This is the secretary’s second trip to the Indo-Pacific region and shows the importance the administration places on the ”priority theater,” said a senior defense official traveling with the secretary.
Austin will speak Wednesday at the 40th anniversary Fullerton Lecture in Singapore.
”We want to really drive home the point that we think that the U.S. is a reliable partner for our Asian partners and that we have consistently been there when it counts,” the official said. ”So, past, present or future, when our partners have been in need, the United States has consistently showed up.”
One example is the aid the United States is providing during the current COVID-19 pandemic. At last month’s G7 summit, the U.S. and G-7 leaders pledged more than one billion safe and effective COVID-19 vaccines to accelerate global coverage. According to the White House website, since 2020 the G-7+ has committed to financing and providing about 2.3 billion vaccines for the world. The United States is providing nearly half of that support and is the single largest COVID-19 vaccine donor in the world. This 2.3 billion total includes support for expanding local production capacity around the world to add more than a billion doses to the global vaccine supply by the end of 2022.
At the summit, the United States committed to purchase and contribute to Gavi, or in support of COVAX, 500 million doses of the Pfizer BioNTech COVID-19 vaccine, with delivery beginning in August 2021, as its portion of about half of the overall G7+ commitment, according to the White House. The U.S. will allocate these doses to 92 low and lower-middle income nations around the world. This is the world’s largest-ever purchase and donation of vaccines by a single country.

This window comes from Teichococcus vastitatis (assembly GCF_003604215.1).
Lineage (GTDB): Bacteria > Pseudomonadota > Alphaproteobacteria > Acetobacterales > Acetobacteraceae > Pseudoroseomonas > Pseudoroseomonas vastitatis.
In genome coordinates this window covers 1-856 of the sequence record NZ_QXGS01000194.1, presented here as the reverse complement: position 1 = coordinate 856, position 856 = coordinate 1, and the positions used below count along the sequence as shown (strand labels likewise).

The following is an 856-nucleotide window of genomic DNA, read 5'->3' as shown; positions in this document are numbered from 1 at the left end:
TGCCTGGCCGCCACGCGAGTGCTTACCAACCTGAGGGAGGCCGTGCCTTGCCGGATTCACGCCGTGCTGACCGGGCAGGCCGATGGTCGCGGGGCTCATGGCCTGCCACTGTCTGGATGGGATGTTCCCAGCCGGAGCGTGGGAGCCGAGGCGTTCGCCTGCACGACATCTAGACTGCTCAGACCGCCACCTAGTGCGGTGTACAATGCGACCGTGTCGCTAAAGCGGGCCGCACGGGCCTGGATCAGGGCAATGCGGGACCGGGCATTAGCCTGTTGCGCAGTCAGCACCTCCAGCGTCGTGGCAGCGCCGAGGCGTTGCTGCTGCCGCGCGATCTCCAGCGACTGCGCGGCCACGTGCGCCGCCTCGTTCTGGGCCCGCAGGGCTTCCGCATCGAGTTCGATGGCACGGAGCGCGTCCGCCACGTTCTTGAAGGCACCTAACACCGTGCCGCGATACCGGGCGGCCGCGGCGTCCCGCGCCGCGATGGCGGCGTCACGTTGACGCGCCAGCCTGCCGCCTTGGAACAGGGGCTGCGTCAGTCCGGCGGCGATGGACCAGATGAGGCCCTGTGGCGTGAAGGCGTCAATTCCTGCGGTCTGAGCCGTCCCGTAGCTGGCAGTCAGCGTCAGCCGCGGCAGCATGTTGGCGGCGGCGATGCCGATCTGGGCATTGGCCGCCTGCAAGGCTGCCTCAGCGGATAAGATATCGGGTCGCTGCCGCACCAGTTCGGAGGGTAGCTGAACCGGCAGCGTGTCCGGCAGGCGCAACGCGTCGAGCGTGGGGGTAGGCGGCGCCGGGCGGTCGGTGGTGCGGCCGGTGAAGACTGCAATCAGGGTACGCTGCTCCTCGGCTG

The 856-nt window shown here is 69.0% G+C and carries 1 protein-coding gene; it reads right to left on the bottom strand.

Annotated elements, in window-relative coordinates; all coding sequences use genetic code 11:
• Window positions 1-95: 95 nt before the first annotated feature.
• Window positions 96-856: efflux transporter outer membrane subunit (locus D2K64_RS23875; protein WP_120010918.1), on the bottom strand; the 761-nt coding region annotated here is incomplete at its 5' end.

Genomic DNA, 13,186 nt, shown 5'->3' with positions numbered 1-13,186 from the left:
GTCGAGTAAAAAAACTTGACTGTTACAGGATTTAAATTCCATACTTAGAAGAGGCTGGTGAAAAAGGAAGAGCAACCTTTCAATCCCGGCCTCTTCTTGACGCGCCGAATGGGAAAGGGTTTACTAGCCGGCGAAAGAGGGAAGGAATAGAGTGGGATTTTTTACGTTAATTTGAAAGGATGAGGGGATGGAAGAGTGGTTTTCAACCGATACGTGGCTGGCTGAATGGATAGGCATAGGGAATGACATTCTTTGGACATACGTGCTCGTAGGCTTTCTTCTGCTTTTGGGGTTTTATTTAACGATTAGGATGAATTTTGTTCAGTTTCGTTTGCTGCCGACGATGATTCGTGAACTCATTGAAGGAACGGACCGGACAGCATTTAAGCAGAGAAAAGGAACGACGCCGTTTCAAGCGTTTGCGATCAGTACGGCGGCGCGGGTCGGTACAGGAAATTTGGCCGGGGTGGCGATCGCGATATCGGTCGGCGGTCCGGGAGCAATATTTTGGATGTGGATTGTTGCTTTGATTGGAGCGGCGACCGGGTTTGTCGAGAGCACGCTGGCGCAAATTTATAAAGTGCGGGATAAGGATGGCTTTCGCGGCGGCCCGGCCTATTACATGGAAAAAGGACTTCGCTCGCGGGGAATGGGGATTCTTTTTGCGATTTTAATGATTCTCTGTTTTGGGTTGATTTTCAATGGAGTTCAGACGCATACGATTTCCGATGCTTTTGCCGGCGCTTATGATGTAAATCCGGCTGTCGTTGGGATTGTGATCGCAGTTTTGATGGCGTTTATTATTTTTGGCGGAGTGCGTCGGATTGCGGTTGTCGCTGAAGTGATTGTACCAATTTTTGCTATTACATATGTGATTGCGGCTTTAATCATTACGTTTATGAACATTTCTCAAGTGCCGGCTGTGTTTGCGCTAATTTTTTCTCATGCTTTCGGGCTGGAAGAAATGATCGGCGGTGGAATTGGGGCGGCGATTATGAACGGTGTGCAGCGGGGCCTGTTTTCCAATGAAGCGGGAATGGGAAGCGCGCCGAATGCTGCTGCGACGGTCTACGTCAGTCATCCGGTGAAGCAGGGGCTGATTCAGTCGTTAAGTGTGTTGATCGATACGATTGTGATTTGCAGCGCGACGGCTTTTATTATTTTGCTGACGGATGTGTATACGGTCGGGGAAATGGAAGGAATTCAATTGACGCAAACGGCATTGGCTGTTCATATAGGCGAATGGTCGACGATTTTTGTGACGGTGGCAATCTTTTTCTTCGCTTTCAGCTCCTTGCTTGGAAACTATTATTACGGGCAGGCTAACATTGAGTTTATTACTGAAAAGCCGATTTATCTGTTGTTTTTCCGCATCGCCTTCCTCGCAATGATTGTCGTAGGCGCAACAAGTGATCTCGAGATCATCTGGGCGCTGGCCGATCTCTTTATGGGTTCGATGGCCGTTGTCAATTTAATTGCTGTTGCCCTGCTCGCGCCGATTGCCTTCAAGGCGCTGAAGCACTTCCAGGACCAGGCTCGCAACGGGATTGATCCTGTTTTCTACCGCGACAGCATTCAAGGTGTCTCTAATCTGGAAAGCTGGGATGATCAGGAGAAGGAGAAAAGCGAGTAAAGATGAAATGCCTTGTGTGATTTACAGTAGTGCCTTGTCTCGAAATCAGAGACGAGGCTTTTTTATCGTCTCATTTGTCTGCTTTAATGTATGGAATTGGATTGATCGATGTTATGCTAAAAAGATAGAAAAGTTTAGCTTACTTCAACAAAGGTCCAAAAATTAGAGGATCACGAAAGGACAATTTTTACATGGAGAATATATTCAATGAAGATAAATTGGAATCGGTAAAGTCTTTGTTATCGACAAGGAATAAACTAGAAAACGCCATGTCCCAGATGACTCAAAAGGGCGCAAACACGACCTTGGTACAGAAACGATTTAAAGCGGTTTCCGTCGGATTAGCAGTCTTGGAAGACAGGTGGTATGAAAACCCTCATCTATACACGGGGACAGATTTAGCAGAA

The secretary also wants to make the point in Southeast Asia that the U.S. presence has been a stabilizing force and has made the region more stable, more secure and more prosperous, the official said. It is a region that embraces the need for fair rules of the road. ”The U.S. has a track record here, and we stand by it.”
The situation in the South China Sea makes countries in the region worried that these rules are being eroded, the official said. ”You’re going to see us be very firm in stating that we believe that all countries ought to be playing by the same rules; that no single country ought to get to determine the rules for other countries; and that might doesn’t make right in this part of the world,” the official said.
Austin is also expected to speak with allies and partners about the idea of integrated defense. The United States must update its capabilities to ensure conflicts don’t break out. ”We have to update our capabilities, our concepts of operation, and our presence in the region in order to maintain that deterrence,” the official said.
But this has extended into the new domains of space and cyberspace, and this needs allies and partners to cooperate. ”This is going to be a major point of conversation in how we work collectively with our allies and partners to continue to deter aggression or conflict,” the official said.
Austin will emphasize that the U.S. effort in the Indo-Pacific – and around the world – is a whole of government approach. Diplomacy will have the lead in many aspects of the policy with DOD as a supporting pillar.
Austin will also go to Vietnam and the Philippines before returning to Washington.